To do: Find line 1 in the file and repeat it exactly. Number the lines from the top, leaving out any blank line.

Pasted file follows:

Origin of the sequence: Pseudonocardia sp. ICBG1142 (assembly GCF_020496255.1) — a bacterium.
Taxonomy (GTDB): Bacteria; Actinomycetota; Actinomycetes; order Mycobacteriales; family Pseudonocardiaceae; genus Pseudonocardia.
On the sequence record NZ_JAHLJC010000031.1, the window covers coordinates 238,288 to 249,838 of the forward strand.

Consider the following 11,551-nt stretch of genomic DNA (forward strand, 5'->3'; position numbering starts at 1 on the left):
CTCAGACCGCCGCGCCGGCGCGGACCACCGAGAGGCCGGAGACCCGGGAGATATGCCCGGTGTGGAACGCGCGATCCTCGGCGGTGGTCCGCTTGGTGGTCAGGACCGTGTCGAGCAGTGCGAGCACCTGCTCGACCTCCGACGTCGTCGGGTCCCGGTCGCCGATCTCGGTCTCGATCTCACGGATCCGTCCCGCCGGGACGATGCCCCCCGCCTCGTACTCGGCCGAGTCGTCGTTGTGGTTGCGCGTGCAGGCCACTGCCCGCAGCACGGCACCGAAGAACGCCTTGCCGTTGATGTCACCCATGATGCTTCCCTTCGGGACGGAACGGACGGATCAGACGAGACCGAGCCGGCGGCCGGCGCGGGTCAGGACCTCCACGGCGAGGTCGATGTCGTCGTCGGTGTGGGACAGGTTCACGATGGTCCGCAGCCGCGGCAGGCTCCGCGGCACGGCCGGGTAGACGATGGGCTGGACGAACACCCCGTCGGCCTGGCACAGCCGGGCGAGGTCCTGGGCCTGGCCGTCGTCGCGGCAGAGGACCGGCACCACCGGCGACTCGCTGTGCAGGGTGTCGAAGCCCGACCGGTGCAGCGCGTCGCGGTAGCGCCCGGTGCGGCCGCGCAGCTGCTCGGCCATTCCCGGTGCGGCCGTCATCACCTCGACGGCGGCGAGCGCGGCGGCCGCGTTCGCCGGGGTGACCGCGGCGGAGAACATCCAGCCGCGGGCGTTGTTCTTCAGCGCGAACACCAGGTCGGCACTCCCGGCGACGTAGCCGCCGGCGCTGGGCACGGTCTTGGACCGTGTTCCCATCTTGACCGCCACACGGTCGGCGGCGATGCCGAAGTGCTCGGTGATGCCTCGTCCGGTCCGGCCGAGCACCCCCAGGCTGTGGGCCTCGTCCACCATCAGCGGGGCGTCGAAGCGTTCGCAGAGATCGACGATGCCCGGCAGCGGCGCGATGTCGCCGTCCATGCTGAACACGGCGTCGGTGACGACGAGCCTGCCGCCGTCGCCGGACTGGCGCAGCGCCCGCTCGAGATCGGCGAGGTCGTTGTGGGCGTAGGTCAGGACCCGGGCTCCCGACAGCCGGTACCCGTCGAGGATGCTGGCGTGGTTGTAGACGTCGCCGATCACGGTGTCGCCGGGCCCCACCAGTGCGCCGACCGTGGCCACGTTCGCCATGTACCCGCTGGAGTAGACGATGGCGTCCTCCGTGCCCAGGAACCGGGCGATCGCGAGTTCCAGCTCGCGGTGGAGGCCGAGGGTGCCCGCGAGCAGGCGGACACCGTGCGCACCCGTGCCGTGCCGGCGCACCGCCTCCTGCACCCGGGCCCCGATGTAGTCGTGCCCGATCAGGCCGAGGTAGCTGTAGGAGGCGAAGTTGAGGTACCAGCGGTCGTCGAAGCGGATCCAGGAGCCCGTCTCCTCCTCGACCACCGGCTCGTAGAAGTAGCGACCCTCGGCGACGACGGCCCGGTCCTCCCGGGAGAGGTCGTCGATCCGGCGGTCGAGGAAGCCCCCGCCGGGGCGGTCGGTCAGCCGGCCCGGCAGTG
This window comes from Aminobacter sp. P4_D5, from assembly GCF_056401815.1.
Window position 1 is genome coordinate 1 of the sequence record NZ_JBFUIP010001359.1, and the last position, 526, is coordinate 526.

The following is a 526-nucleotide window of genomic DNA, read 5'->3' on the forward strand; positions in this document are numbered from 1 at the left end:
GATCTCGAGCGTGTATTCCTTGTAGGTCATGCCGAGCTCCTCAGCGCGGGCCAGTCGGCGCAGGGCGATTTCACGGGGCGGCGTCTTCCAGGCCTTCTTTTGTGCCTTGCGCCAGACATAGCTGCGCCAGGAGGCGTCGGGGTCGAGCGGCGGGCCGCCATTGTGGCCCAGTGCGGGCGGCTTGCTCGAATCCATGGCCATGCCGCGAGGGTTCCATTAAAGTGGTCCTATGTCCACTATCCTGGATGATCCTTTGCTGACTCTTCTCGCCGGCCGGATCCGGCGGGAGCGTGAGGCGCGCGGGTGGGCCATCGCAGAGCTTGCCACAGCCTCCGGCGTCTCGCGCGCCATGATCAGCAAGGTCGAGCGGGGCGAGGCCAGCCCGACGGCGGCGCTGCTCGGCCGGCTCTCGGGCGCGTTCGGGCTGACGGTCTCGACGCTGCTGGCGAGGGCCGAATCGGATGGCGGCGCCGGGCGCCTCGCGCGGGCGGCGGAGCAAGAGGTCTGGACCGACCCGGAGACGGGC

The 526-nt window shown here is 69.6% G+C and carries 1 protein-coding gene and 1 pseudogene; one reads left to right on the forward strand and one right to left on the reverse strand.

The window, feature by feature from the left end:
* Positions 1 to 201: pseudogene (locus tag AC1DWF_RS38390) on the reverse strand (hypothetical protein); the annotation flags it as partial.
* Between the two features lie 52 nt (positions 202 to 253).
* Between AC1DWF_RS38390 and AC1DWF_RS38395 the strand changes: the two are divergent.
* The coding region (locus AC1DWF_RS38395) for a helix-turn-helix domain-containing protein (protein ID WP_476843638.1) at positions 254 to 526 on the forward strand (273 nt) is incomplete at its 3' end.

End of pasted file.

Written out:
Origin of the sequence: Pseudonocardia sp. ICBG1142 (assembly GCF_020496255.1) — a bacterium.